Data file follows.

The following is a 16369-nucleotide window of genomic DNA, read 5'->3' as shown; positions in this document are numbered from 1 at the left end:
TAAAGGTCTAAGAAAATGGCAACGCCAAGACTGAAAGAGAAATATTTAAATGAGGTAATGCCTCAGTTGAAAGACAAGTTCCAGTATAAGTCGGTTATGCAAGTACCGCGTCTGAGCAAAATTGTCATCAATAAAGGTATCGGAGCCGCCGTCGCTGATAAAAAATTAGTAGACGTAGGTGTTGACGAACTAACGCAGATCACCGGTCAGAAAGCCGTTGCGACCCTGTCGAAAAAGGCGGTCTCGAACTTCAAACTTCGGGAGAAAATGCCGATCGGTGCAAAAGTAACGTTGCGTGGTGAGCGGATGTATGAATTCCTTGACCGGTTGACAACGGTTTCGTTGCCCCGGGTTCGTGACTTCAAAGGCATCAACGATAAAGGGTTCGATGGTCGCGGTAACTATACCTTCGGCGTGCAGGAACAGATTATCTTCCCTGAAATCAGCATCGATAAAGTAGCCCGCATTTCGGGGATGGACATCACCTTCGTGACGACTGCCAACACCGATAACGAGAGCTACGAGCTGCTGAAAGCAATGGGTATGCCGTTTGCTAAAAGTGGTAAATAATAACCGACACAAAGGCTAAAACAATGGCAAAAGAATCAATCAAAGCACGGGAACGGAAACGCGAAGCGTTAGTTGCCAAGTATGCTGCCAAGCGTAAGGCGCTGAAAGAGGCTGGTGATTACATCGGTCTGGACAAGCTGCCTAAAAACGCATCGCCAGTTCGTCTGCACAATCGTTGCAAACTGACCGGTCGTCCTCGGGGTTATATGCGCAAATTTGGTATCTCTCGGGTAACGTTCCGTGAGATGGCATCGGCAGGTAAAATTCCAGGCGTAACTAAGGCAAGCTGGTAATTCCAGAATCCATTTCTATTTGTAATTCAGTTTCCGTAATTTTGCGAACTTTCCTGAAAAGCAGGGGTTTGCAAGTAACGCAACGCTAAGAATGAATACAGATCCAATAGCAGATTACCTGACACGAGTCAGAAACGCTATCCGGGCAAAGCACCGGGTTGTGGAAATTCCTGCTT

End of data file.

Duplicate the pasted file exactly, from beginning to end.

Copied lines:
The following is a 16369-nucleotide window of genomic DNA, read 5'->3' as shown; positions in this document are numbered from 1 at the left end:
TAAAGGTCTAAGAAAATGGCAACGCCAAGACTGAAAGAGAAATATTTAAATGAGGTAATGCCTCAGTTGAAAGACAAGTTCCAGTATAAGTCGGTTATGCAAGTACCGCGTCTGAGCAAAATTGTCATCAATAAAGGTATCGGAGCCGCCGTCGCTGATAAAAAATTAGTAGACGTAGGTGTTGACGAACTAACGCAGATCACCGGTCAGAAAGCCGTTGCGACCCTGTCGAAAAAGGCGGTCTCGAACTTCAAACTTCGGGAGAAAATGCCGATCGGTGCAAAAGTAACGTTGCGTGGTGAGCGGATGTATGAATTCCTTGACCGGTTGACAACGGTTTCGTTGCCCCGGGTTCGTGACTTCAAAGGCATCAACGATAAAGGGTTCGATGGTCGCGGTAACTATACCTTCGGCGTGCAGGAACAGATTATCTTCCCTGAAATCAGCATCGATAAAGTAGCCCGCATTTCGGGGATGGACATCACCTTCGTGACGACTGCCAACACCGATAACGAGAGCTACGAGCTGCTGAAAGCAATGGGTATGCCGTTTGCTAAAAGTGGTAAATAATAACCGACACAAAGGCTAAAACAATGGCAAAAGAATCAATCAAAGCACGGGAACGGAAACGCGAAGCGTTAGTTGCCAAGTATGCTGCCAAGCGTAAGGCGCTGAAAGAGGCTGGTGATTACATCGGTCTGGACAAGCTGCCTAAAAACGCATCGCCAGTTCGTCTGCACAATCGTTGCAAACTGACCGGTCGTCCTCGGGGTTATATGCGCAAATTTGGTATCTCTCGGGTAACGTTCCGTGAGATGGCATCGGCAGGTAAAATTCCAGGCGTAACTAAGGCAAGCTGGTAATTCCAGAATCCATTTCTATTTGTAATTCAGTTTCCGTAATTTTGCGAACTTTCCTGAAAAGCAGGGGTTTGCAAGTAACGCAACGCTAAGAATGAATACAGATCCAATAGCAGATTACCTGACACGAGTCAGAAACGCTATCCGGGCAAAGCACCGGGTTGTGGAAATTCCTGCTT